Saturday, 5 December 2009

Honduran MPs vote for the coup

Honduran legislators have voted to uphold central America's first military-led coup in 20 years.

Some 111 members of the 128-member congress rejected the reinstatement of ousted President Manuel Zelaya, with only 14 members voting in favour following a seven-hour debate.

Right-wing MPs argued that they were right the first time when they voted to oust Mr Zelaya.

They maintained that he had ignored a Supreme Court order to cancel a referendum on whether to convene a constituent assembly to consider modernising the country's constitution.

That vote was held hours after soldiers had stormed into Mr Zelaya's residence in June and flew him into exile in his pyjamas.

Progressive MPs expressed outrage after Wednesday's vote.

Democratic Unification Party (DUP) MP Cesar Ham asked: "How can we call this a constitutional succession when the president's residence was shot at and he was taken from his home in pyjamas?

"This is embarrassing. He was assaulted, kidnapped and ousted by force of arms from the presidency," Mr Ham observed.

Fellow DUP MP Marvin Ponce warned that there was no chance of ending the constitutional crisis triggered by the coup unless Mr Zelaya was reinstated, saying that, until then, "we will be talking about a fictitious reconciliation."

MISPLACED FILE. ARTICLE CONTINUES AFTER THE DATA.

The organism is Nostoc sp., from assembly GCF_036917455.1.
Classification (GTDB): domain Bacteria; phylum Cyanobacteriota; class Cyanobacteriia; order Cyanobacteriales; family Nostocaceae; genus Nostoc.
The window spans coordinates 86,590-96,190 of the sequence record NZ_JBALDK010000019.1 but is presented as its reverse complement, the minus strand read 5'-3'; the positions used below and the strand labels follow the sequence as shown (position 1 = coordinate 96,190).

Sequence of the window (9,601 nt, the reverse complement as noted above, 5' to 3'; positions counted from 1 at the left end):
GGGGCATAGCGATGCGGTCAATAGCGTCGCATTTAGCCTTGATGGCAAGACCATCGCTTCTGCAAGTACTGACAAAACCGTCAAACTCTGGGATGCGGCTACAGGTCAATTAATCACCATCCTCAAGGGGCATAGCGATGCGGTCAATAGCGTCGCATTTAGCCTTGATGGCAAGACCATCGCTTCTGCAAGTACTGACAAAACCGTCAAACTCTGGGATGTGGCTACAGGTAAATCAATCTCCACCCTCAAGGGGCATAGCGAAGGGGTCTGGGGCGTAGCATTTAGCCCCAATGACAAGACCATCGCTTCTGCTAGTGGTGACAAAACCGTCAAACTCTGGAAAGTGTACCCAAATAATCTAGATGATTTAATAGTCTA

While legislators debated, hundreds of Mr Zelaya's supporters protested behind police lines outside Congress.

The country's constitutional premier, who listened to the proceedings from his refuge in the Brazilian embassy, said even before the vote that he wouldn't return for a token two months if asked.

Mr Zelaya observed that he should have been reinstated before Sunday's presidential election and urged governments not to restore ties with the incoming administration of right-wing rancher Porfirio Lobo.

"Today, the MPs at the service of the dominant classes ratified the coup d'etat in Honduras," he declared.

"MPs with inadequate international backing are condemning Honduras to exist outside the rule of law, to keep afflicting the large impoverished majority," he warned.

Most countries in the Americas have indicated that they will not recognise Mr Lobo's new government and insist on Mr Zelaya's immediate restoration to the presidency.

But the US, Canada, Peru, Costa Rica, and Panama have decided to recognise the outcome of the election.

From Morning Star on Thursday 03 December 2009